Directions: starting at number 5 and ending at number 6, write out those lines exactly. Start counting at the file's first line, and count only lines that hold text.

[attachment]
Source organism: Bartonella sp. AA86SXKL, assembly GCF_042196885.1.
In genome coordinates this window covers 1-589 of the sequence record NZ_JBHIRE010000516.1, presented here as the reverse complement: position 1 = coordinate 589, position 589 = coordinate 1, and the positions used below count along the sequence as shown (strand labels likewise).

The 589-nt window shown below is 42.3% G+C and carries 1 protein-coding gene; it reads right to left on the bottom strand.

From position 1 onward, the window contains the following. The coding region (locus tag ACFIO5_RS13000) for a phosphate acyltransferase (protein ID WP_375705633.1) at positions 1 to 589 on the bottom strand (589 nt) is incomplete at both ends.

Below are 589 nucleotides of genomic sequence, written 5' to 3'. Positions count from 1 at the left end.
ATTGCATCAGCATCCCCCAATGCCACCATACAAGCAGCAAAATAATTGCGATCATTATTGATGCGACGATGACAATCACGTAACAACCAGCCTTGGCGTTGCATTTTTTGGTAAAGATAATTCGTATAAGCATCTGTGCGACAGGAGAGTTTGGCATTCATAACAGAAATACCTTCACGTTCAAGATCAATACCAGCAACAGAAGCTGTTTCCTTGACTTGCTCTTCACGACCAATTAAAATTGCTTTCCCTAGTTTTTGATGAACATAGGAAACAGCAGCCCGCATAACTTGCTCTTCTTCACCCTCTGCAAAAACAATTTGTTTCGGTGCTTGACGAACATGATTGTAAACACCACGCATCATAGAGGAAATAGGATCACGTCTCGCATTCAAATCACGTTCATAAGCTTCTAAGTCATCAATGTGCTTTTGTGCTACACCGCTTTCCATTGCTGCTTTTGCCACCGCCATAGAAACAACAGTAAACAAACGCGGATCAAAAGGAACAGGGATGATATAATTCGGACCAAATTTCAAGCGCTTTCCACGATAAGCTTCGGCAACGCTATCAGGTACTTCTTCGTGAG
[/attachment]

Below are 589 nucleotides of genomic sequence, written 5' to 3'. Positions count from 1 at the left end.
ATTGCATCAGCATCCCCCAATGCCACCATACAAGCAGCAAAATAATTGCGATCATTATTGATGCGACGATGACAATCACGTAACAACCAGCCTTGGCGTTGCATTTTTTGGTAAAGATAATTCGTATAAGCATCTGTGCGACAGGAGAGTTTGGCATTCATAACAGAAATACCTTCACGTTCAAGATCAATACCAGCAACAGAAGCTGTTTCCTTGACTTGCTCTTCACGACCAATTAAAATTGCTTTCCCTAGTTTTTGATGAACATAGGAAACAGCAGCCCGCATAACTTGCTCTTCTTCACCCTCTGCAAAAACAATTTGTTTCGGTGCTTGACGAACATGATTGTAAACACCACGCATCATAGAGGAAATAGGATCACGTCTCGCATTCAAATCACGTTCATAAGCTTCTAAGTCATCAATGTGCTTTTGTGCTACACCGCTTTCCATTGCTGCTTTTGCCACCGCCATAGAAACAACAGTAAACAAACGCGGATCAAAAGGAACAGGGATGATATAATTCGGACCAAATTTCAAGCGCTTTCCACGATAAGCTTCGGCAACGCTATCAGGTACTTCTTCGTGAG